Some stories we happen upon just by chance – some are told to us and some we stand still on the edge of – watching and waiting until we become part of the story being told. This little story is a sad one. It is the story of a girl, my neighbor – a girl as pretty as she is young and how we both became part of each others’ stories last night.
All the things I’ve written or said about my upstairs neighbors have been bad. They are too; too loud, too inconsiderate, too libidinous (only possible if your neighbors have to be party to it) just…too. The girl always struck me as reserved, maybe even a bit shy but her smile was kind and genuine. The man I’ve never liked. Not a judgment of anything other than his behavior and my own gut.
People argue. Sometimes loudly. Sometimes they even throw things. I am told that this often happens when I am not here. I wish I’d known that before 2:30 a.m. I wish that when she knocked on my door with an urgency that said help before she said help – I’d known that this was not the first time. Her knock became a bang, while we scrambled to find clothes. I open the door to find her crying on the steps right in front of my apartment. She is wearing a pink and turquoise nightgown, she has been crying for some time. I ask the only question I know to ask “What’s wrong?” She opens her mouth but there are tears. Then he is on the stairs, begging her to come back upstairs in a language that is not one of my own. I ask her again to tell me what is going on, he interjects that there has been a death in the family, it is nothing. And she wails weakly, no. I ask if she wants me to call the police and she nods. I don’t even blink, I turn and go. I regret this.
When I come back from breathlessly telling the police what I know, she is holding his hand & walking back up the stairs, sobbing softly. She looks defeated. Enough time has gone by that while she waited for someone to help, he is now wholly apologetic and begging her, maybe he calls her a pet name and strokes her hair – maybe he even asks for forgiveness believing that he means it or that it makes a difference. Because no one is bleeding or carrying an obvious weapon, the police take their time getting here. They send two policeman, a man and woman. Divide and conquer? I wait at my door, hoping that she says the right thing as the officer speaks gently to her. But I know too much time has passed.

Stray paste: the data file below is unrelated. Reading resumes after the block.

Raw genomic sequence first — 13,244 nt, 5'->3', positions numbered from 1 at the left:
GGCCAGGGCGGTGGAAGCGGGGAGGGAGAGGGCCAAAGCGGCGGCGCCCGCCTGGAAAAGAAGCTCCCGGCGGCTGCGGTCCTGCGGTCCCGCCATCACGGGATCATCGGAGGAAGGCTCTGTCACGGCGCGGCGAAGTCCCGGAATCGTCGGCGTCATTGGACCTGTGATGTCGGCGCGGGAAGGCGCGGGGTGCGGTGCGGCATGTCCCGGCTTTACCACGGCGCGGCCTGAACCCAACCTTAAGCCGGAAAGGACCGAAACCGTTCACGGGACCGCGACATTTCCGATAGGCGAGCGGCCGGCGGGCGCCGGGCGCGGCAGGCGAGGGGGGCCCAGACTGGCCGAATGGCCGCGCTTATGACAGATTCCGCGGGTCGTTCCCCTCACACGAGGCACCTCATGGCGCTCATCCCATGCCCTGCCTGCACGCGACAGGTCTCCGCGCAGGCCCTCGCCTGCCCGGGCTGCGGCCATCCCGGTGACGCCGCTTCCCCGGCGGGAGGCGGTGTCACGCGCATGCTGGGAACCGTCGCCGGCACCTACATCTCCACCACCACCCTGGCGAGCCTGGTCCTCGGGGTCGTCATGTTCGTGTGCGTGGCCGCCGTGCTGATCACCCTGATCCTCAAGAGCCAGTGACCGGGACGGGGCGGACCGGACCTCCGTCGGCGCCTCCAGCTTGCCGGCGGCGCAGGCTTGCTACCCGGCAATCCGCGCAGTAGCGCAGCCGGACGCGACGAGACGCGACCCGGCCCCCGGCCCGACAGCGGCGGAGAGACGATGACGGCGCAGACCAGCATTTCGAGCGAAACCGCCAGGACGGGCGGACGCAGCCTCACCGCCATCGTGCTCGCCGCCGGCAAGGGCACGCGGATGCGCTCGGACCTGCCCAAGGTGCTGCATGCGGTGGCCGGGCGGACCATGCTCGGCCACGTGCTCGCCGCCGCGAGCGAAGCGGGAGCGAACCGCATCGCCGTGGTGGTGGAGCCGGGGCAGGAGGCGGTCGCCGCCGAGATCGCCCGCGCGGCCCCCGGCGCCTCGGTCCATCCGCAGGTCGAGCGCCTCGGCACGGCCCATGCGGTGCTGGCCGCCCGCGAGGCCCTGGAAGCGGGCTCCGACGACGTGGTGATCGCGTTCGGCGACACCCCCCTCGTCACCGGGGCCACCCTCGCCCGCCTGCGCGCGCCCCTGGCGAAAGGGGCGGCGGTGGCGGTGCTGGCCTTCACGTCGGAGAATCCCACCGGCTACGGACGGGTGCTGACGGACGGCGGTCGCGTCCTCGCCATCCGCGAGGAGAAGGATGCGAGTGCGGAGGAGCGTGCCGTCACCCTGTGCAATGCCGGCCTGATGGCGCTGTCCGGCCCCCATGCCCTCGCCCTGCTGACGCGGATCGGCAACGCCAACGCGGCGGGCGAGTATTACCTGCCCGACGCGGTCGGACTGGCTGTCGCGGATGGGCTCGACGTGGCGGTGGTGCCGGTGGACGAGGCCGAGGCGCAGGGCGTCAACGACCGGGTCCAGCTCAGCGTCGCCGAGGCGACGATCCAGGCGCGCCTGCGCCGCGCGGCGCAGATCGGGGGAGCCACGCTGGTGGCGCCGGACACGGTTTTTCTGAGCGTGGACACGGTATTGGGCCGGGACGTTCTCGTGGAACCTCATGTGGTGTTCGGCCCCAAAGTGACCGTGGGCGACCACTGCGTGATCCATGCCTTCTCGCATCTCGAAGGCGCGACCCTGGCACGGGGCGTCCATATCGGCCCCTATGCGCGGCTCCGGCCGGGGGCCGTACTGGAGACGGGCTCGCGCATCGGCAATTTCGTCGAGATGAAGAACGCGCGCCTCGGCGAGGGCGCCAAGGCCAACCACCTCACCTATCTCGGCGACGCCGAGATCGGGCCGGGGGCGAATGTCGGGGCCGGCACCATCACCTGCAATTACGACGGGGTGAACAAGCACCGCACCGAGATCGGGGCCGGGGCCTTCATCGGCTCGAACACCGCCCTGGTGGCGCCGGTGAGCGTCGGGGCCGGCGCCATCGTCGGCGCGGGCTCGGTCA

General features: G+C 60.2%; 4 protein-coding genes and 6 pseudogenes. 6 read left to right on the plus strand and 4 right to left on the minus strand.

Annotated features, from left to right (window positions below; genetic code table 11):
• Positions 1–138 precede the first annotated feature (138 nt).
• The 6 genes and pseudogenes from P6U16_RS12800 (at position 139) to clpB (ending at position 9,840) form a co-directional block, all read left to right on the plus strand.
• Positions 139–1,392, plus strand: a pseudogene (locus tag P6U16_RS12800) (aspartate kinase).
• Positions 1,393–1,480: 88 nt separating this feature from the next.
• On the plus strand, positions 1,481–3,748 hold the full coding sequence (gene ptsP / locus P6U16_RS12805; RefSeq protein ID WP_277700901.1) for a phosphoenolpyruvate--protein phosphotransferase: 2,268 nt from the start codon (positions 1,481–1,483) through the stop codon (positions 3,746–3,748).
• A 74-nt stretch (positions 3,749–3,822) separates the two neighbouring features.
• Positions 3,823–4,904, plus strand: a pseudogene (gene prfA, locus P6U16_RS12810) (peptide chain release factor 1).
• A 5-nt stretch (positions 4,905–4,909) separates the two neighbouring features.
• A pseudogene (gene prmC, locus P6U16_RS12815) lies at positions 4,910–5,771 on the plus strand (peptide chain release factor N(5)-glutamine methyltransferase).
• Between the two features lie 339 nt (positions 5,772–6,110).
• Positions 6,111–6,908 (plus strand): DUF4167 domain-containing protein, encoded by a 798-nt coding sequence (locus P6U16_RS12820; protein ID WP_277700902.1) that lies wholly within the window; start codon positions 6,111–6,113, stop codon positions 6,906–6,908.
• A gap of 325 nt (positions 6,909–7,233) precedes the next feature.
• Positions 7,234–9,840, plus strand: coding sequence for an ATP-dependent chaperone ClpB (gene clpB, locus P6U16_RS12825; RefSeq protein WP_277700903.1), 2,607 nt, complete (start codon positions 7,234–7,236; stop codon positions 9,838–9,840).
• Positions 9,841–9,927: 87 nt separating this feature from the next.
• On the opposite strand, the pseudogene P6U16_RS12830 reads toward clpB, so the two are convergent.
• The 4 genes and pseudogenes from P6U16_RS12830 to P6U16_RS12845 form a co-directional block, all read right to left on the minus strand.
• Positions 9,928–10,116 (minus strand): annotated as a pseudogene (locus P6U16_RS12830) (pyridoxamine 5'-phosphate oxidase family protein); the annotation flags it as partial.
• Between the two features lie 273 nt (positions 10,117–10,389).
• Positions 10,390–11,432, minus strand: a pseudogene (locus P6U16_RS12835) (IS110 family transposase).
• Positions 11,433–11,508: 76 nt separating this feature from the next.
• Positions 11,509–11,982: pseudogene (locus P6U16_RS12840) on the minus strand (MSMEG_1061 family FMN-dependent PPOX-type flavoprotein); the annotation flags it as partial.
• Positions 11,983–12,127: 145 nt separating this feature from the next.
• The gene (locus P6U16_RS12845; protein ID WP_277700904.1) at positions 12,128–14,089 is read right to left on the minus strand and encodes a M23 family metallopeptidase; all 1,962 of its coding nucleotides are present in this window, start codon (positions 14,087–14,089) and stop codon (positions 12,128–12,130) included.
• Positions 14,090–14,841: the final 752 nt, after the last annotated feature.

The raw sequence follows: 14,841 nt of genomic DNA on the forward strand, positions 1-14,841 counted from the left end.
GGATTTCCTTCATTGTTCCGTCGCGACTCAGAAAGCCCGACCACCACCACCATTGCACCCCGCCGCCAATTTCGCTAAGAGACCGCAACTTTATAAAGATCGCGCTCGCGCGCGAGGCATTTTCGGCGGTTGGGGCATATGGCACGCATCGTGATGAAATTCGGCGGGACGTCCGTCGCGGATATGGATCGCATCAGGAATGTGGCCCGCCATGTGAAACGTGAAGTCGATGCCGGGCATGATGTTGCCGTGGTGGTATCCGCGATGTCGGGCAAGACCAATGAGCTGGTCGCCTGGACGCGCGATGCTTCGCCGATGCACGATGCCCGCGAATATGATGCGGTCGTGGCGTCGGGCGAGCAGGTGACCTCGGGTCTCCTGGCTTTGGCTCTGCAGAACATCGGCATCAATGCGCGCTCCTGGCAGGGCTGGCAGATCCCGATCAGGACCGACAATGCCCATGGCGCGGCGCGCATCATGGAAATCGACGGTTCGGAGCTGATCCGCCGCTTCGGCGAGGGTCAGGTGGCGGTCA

I hear her voice, shakily say that yes, they’d been fighting but it was “no big deal.”
The officer has seen this before. She points out the marks on her neck and arms. My heart skips a beat. I realize then how this story that I just became a part of ends and I go inside and quietly shut my apartment door. Soon thereafter, the footsteps come down the stairs and I hear a chirp from a walkie-talkie as the police leave.
Could have, should have, would have. I lie in bed thinking about all the ways I could have changed this. I know it’s futile but I won’t stop doing it. I can’t. People often toss about cliches when they tell stories – I am very guilty of this. How many times has someone said you can’t help someone who doesn’t want to be helped? But, she wanted help. Barefoot at my door, she’d slipped away and didn’t stop banging until she saw my face and I feel, in telling her story, now our story, that I failed. I should have made her come inside, shut him out. I could have made my husband call the police and sat next to her on those stairs, held her hand and waited. I would have told him to fuck off when he come down those stairs. But, that’s not this story.
I hope that soon – today, tomorrow, Monday – I can come back and tell you a different story. One that doesn’t end with her back to me following that coward back up the stairs. Unfortunately, hopefully…that’s a story for another day.